system, built


the discoveries of a great many minds, is always of more strength, than what is produced by the mere workings of any one mind, which, of itself, can do little. There is not so poor a book in the world that would not be a prodigious effort were it wrought out entirely by a single mind, without the aid of prior investigators. The French writers are superficial, because they are not scholars, and so proceed upon the mere power of their own minds; and we see how very little power they have.”

“ As to the Christian religion, Sir, besides the strong evidence which we have for it, there is a balance in its favour from the number of great men who have been convinced of its truth, after a serious consideration of the question. Grotius was an acute man, a lawyer, a man accustomed to examine evidence, and he was convinced. Grotius was not a recluse, but a man of the world, who certainly had no bias to the side of religion. Sir Isaac Newton set out an infidel, and came to be a very firm believer.” (1)

He this evening again recommended to me to

(1) Where, the Bishop of Ferns asks, did Johnson learn this? It is true that Dr. Horsley declined publishing some papers on religious subjects which Newton left behind him some have suspected that they were tainted with Unitarianism; others (probably from a consideration of his work on the Revelations) believed that they were in a strain of mysticism not (in the opinion of his friends) worthy of so great a genius; and the recent publication of his two letters to Locke, in a style of infantine simplicity (see Lord King's Life of Locke), gives additional colour to this latter opinion : but for Johnson's assertion that he set out an infidel, there appears no authority, and all the inferences are the other way. — C.

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perambulate Spain. (1) I said it would amuse him to get a letter from me dated at Salamanca. John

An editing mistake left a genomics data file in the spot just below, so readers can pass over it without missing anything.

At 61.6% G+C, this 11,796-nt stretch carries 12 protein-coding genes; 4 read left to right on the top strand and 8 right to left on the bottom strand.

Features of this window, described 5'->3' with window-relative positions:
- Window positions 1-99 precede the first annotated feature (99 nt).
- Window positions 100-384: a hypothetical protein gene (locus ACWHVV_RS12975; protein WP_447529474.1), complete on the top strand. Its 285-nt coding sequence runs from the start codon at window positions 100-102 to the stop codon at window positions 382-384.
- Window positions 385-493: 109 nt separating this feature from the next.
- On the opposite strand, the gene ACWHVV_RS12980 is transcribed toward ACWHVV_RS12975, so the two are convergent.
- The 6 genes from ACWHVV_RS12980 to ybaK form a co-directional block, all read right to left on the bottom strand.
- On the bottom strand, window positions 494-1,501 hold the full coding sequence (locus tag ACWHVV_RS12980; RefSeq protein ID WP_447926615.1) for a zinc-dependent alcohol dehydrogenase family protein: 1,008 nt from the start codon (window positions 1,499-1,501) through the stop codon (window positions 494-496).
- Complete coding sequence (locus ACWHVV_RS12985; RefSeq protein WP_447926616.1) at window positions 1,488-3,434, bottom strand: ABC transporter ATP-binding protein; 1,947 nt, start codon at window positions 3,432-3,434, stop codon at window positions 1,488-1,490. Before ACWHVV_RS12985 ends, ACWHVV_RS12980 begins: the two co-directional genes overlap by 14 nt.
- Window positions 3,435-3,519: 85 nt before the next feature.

“ I love the university of Salamanca ; for when the Spaniards were in doubt as to the lawfulness of their conquering America, the university of Salamanca gave it as their opinion that it was not lawful.” He spoke this with great emotion, and with that generous warmth which dictated the lines in his “London," against Spanish encroachment. (2)

I expressed my opinion of my friend Derrick as but a poor writer. Johnson. “ To be sure, Sir, he is : but you are to consider that his being a literary man has got for him all that he has. It has made him King of Bath. (3) Sir, he has nothing to say for himself but that he is a writer. Had he no. been a writer, he must have been sweeping the crossings in the streets, and asking halfpence from every body that passed."

In justice, however, to the memory of Mr. Derrick, who was my first tutor in the ways of London, and shewed me the town in all its variety of departments, both literary and sportive, the particulars of which Dr. Johnson advised me to put in writing, it is proper to mention what Johnson, at a subsequent

(1) I fully intended to have followed advice of such weight; but having staid much longer both in Germany and Italy than I proposed to do, and having also visited Corsica, I found that I had exceeded the time allowed me by my father, and hastened to France in my way homewards. — B. (2) ["Has Heaven reserved, in pity to the poor,

No pathless waste, or undiscover'd shore?
No secret island in the boundless main?

No peaceful desert yet unclaim'd by Spain ? (3) [See antè, Vol. I. p. 136.]

period, said of him both as a writer and an editor : “ Sir, I have often said, that if Derrick's letters had been written by one of a more established name, they would have been thought very pretty letters." And, "I sent Derrick to Dryden's relations to gather materials for his life ; and I believe he got all that I myself should have got." ()